The pineapple is the fruit of a tropical plant having the same name. It has the shape of a huge pine cone with green and hard leaves on the top. Its bark, consisting of scales, contains a more or less juicy yellow flesh, sweet and tangy according to varieties. The bark has sometimes black dots. At the center of the flesh there is a ligneous stem, hard and fibrous.
The story of the pineapple
The pineapple is native to Paraguay and the south of Brazil. It might have been domesticated for thousands of years by the Tupi-Guarani Indians. They could have released it in South and Central America. The Caribbean Indians established it in Guadeloupe and other Caribbean islands. They were excellent sailors. Christopher Columbus discovered the fruit in 1493. When he arrived in America, cultivated pineapple differed from the wild pineapple by many features. The Indians already knew the biological cycle and the cultivation of this fruit very well. Since that time, research on the pineapple by the Europeans and the Americans has failed to bring significant improvements in terms of size, flavor, uniformity, etc.
The Spanish and the Portuguese introduced the pineapple in Spain, Africa, China, the Philippines, and India. From the end of the 16th century, it is grown in almost all tropical regions of the world. Temperate European countries have attempted to produce pineapples in glasshouses, but the experience proved to be unprofitable. Brazil, India, China, Thailand, the Philippines and Nigeria are the main world producers of pineapple.
There are a few wild species of pineapple. Two of them (a. bracteatus and a. fritzmuelleri) would be the ancestors of the cultivated species, but their fruit is not edible. Among the many cultivars that have been selected, only a few are a crop to be sold. The cultivar ‘Smooth Cayenne’ is by far the most widespread (it represents 70% of world production and 95% of the transformation products). However, the cultivar ‘Hawaian Gold’, selected by the Hawaii Pineapple Research Institute, is taking hold on markets. Less acidic and sweeter and ‘Smooth Cayenne’, it is particularly suitable for the consumption of fresh fruit.
Pineapple is also grown for its richness in bromelain. In addition to its therapeutic uses, this enzyme has many industrial uses, ranging from tenderizing of meats to tanning of leather paintings, through stabilization of paintings with latex. In addition, from the leaves of some selected varieties, fibers are pulled for making baskets, nets, ropes as well as papers and fine textiles.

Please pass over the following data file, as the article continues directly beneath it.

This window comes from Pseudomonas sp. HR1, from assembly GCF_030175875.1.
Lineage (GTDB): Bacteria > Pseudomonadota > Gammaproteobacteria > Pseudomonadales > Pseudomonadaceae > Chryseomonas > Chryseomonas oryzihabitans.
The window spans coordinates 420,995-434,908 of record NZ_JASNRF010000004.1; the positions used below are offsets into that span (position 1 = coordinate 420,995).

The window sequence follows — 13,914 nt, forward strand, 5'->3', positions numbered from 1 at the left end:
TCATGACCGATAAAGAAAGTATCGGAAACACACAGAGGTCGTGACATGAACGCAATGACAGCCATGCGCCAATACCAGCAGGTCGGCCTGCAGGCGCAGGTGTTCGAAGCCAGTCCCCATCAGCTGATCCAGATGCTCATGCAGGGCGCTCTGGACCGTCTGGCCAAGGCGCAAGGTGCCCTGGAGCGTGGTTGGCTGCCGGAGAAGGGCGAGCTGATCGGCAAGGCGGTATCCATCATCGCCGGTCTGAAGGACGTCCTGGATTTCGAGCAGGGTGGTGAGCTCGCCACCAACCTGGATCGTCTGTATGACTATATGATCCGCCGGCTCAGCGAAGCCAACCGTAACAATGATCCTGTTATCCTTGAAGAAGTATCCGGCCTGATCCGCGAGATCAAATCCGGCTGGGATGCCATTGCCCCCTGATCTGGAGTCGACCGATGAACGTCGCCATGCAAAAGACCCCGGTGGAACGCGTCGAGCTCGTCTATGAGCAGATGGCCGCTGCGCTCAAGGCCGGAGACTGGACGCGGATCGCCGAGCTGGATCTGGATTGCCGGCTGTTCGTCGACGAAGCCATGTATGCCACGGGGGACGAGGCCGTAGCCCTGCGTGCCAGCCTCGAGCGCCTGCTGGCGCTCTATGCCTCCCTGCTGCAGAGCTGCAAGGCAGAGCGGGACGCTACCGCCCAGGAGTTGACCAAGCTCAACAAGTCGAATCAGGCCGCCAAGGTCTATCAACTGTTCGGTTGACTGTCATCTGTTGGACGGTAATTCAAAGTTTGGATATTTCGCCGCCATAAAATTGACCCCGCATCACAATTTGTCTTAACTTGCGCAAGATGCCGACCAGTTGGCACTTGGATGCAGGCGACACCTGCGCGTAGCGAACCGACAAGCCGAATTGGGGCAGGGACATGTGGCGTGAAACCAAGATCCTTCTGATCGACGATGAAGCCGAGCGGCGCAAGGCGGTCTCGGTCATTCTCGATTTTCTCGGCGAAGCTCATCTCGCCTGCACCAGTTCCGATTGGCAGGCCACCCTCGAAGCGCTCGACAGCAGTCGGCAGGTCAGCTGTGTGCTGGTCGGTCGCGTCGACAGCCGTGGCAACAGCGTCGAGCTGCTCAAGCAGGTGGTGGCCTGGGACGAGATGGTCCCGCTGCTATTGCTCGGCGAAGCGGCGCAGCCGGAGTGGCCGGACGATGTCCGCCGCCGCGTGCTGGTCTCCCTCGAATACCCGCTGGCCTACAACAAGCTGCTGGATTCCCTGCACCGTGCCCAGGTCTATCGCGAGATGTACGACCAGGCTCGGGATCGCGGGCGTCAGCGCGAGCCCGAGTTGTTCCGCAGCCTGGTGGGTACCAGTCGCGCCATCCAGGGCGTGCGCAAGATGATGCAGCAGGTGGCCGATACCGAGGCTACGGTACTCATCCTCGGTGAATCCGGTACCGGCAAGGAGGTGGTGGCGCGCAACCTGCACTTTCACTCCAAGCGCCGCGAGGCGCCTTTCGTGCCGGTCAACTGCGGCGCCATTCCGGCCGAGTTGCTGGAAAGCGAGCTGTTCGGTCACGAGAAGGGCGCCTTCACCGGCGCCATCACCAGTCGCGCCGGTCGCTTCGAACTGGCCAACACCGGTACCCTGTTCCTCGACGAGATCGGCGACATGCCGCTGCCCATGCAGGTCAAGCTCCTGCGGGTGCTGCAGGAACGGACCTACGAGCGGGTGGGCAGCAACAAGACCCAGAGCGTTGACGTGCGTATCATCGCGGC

Pineapple health profile
Pineapple, a tropical fruit by excellence, is available all year in supermarkets. Very rich in manganese, it contains mostly bromelain which would have many health virtues, among other things, on cardiovascular disease and blood circulation.
The benefits of pineapple
Cancer. Clinical observations and several studies on animal and cell-based models suggest that bromelain, an enzyme contained in pineapple, may have a direct effect on cancer cells and their microenvironment. They would have an effect, among others, in the regulation of immune, inflammatory and hemostatic systems (favoring blood clotting). However, more studies will be needed to measure the effect of bromalin among humans.
Cardiovascular disease. Bromelain is known for its anti-inflammatory, antithrombotics, antiplatelet and fibrinolytic properties (to dissolve blood clots). In the past, studies have also shown that bromelain would lead to a reduction in the risk of angina, would exercise an action against hypertension and could reduce the risk of coronary heart disease. However, few clinical studies were conducted among humans. Most of them were in vitro or in vivo studies performed on animals.
Osteoarthritis (degenerative joint disease). Some studies have shown that, thanks to its anti-inflammatory and analgesic properties, bromelain, which is very present in pineapple, may be a safe alternative treatment against osteoarthritis.
What contains pineapple?